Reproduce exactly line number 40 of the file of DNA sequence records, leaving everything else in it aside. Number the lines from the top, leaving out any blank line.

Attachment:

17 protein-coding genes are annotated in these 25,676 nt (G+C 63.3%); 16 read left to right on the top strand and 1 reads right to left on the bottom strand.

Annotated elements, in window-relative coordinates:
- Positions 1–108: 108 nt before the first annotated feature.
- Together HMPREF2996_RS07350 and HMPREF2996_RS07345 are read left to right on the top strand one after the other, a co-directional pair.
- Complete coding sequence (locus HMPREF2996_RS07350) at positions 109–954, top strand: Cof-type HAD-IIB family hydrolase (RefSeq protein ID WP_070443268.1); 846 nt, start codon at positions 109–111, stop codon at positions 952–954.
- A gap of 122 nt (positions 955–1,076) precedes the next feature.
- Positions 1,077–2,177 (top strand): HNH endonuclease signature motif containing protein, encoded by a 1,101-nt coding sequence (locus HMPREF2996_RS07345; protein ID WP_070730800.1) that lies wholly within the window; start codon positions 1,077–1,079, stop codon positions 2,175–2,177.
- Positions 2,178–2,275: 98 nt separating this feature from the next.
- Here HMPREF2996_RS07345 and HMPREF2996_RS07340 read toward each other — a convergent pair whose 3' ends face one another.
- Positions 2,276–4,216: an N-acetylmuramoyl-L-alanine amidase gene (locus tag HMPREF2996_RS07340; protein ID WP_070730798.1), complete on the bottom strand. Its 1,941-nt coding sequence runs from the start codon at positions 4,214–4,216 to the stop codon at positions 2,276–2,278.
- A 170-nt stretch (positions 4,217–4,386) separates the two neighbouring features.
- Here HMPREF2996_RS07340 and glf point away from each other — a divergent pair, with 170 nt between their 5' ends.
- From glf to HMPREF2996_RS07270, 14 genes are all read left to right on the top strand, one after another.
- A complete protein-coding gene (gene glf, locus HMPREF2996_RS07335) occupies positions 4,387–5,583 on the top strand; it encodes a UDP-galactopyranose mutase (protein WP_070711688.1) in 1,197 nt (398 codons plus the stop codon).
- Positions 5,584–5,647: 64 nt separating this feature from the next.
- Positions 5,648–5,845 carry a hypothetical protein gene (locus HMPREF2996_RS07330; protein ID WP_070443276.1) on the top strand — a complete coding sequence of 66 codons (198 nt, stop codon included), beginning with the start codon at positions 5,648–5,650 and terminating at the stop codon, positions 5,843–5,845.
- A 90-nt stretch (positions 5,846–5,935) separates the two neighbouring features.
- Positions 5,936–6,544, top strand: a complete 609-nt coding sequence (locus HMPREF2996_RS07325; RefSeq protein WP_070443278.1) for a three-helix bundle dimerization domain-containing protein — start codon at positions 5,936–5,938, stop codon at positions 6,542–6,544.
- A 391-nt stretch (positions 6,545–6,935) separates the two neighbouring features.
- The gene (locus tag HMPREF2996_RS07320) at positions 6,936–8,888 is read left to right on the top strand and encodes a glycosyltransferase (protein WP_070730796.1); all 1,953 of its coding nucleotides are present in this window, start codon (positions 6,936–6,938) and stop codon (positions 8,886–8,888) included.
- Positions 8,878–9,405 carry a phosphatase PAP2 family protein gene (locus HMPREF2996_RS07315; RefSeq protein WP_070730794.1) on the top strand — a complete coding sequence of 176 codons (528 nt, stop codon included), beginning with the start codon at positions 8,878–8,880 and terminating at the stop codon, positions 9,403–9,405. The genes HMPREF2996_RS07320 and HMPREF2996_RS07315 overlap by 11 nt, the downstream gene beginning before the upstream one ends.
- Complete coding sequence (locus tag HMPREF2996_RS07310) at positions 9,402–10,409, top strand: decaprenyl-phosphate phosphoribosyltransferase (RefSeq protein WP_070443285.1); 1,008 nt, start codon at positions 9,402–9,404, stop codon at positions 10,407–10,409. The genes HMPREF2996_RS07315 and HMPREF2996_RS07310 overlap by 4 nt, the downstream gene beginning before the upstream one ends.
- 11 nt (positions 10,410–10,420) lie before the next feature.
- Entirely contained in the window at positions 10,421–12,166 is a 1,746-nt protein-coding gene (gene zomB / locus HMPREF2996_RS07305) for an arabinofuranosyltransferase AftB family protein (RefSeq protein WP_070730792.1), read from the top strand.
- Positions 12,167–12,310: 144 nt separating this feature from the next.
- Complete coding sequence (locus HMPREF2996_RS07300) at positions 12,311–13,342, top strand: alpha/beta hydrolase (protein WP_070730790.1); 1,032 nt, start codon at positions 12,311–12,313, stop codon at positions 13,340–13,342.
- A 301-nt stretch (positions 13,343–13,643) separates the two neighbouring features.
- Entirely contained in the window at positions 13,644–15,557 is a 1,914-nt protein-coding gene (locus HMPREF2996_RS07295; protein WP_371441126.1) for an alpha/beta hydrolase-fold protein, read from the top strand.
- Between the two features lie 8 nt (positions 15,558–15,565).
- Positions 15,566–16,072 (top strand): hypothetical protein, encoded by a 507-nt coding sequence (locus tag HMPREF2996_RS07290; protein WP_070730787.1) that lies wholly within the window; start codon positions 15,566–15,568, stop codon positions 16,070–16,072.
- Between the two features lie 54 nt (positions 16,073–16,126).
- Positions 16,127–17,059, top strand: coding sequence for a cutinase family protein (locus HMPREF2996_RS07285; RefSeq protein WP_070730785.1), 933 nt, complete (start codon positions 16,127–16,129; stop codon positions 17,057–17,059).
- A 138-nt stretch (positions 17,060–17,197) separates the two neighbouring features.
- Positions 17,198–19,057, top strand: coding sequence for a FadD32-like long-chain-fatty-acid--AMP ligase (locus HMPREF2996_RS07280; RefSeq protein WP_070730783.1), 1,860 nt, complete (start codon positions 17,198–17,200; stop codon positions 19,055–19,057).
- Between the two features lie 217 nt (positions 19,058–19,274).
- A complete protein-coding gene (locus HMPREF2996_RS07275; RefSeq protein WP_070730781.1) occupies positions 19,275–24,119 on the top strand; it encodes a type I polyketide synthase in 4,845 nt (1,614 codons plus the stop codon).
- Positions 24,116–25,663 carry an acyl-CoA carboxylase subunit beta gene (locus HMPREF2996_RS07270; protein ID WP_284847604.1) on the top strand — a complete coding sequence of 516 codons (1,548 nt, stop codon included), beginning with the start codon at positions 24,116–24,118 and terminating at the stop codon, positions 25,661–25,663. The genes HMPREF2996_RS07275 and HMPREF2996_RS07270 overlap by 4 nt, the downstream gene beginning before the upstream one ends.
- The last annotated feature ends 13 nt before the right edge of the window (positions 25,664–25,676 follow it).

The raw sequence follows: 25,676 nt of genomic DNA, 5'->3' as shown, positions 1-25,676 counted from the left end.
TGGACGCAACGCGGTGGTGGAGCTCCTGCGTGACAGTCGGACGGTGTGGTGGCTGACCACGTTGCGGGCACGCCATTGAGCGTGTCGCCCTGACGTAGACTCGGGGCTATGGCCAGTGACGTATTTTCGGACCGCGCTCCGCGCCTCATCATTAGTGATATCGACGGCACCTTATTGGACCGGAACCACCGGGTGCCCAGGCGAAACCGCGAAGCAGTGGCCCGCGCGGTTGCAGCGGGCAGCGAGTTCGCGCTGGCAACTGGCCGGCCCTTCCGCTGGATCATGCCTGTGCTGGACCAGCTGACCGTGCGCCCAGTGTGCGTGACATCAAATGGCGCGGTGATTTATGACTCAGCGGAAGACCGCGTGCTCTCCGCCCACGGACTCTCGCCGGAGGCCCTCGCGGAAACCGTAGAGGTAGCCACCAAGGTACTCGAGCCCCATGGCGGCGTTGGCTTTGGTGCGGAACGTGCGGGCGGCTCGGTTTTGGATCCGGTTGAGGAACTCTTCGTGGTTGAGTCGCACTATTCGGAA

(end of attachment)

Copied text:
TGGACGCAACGCGGTGGTGGAGCTCCTGCGTGACAGTCGGACGGTGTGGTGGCTGACCACGTTGCGGGCACGCCATTGAGCGTGTCGCCCTGACGTAGACTCGGGGCTATGGCCAGTGACGTATTTTCGGACCGCGCTCCGCGCCTCATCATTAGTGATATCGACGGCACCTTATTGGACCGGAACCACCGGGTGCCCAGGCGAAACCGCGAAGCAGTGGCCCGCGCGGTTGCAGCGGGCAGCGAGTTCGCGCTGGCAACTGGCCGGCCCTTCCGCTGGATCATGCCTGTGCTGGACCAGCTGACCGTGCGCCCAGTGTGCGTGACATCAAATGGCGCGGTGATTTATGACTCAGCGGAAGACCGCGTGCTCTCCGCCCACGGACTCTCGCCGGAGGCCCTCGCGGAAACCGTAGAGGTAGCCACCAAGGTACTCGAGCCCCATGGCGGCGTTGGCTTTGGTGCGGAACGTGCGGGCGGCTCGGTTTTGGATCCGGTTGAGGAACTCTTCGTGGTTGAGTCGCACTATTCGGAA